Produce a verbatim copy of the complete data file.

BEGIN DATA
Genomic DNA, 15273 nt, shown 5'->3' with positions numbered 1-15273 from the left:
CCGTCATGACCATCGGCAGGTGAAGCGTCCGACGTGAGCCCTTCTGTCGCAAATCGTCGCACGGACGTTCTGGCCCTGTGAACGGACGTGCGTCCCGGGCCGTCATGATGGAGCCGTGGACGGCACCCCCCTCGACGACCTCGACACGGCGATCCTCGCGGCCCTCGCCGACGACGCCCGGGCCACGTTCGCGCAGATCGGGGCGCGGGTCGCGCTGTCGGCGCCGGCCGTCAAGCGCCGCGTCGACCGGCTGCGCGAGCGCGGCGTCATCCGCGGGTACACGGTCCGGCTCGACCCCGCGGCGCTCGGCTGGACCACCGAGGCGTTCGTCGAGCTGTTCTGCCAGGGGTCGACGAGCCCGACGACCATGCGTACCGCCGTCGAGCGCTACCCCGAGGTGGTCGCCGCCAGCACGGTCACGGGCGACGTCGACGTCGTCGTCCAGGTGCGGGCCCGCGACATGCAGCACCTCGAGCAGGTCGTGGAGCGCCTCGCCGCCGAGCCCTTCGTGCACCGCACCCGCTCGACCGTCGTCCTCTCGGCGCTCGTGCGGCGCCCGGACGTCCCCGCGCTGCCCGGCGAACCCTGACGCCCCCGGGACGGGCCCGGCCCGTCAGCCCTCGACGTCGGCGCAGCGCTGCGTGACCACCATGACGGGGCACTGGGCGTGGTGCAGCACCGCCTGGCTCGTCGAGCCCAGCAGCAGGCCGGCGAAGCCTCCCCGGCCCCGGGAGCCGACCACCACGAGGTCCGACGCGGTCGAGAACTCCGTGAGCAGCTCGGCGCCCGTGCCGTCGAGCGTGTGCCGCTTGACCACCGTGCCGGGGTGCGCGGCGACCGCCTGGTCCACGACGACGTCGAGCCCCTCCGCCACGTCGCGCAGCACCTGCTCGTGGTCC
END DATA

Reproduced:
Genomic DNA, 15273 nt, shown 5'->3' with positions numbered 1-15273 from the left:
CCGTCATGACCATCGGCAGGTGAAGCGTCCGACGTGAGCCCTTCTGTCGCAAATCGTCGCACGGACGTTCTGGCCCTGTGAACGGACGTGCGTCCCGGGCCGTCATGATGGAGCCGTGGACGGCACCCCCCTCGACGACCTCGACACGGCGATCCTCGCGGCCCTCGCCGACGACGCCCGGGCCACGTTCGCGCAGATCGGGGCGCGGGTCGCGCTGTCGGCGCCGGCCGTCAAGCGCCGCGTCGACCGGCTGCGCGAGCGCGGCGTCATCCGCGGGTACACGGTCCGGCTCGACCCCGCGGCGCTCGGCTGGACCACCGAGGCGTTCGTCGAGCTGTTCTGCCAGGGGTCGACGAGCCCGACGACCATGCGTACCGCCGTCGAGCGCTACCCCGAGGTGGTCGCCGCCAGCACGGTCACGGGCGACGTCGACGTCGTCGTCCAGGTGCGGGCCCGCGACATGCAGCACCTCGAGCAGGTCGTGGAGCGCCTCGCCGCCGAGCCCTTCGTGCACCGCACCCGCTCGACCGTCGTCCTCTCGGCGCTCGTGCGGCGCCCGGACGTCCCCGCGCTGCCCGGCGAACCCTGACGCCCCCGGGACGGGCCCGGCCCGTCAGCCCTCGACGTCGGCGCAGCGCTGCGTGACCACCATGACGGGGCACTGGGCGTGGTGCAGCACCGCCTGGCTCGTCGAGCCCAGCAGCAGGCCGGCGAAGCCTCCCCGGCCCCGGGAGCCGACCACCACGAGGTCCGACGCGGTCGAGAACTCCGTGAGCAGCTCGGCGCCCGTGCCGTCGAGCGTGTGCCGCTTGACCACCGTGCCGGGGTGCGCGGCGACCGCCTGGTCCACGACGACGTCGAGCCCCTCCGCCACGTCGCGCAGCACCTGCTCGTGGTCC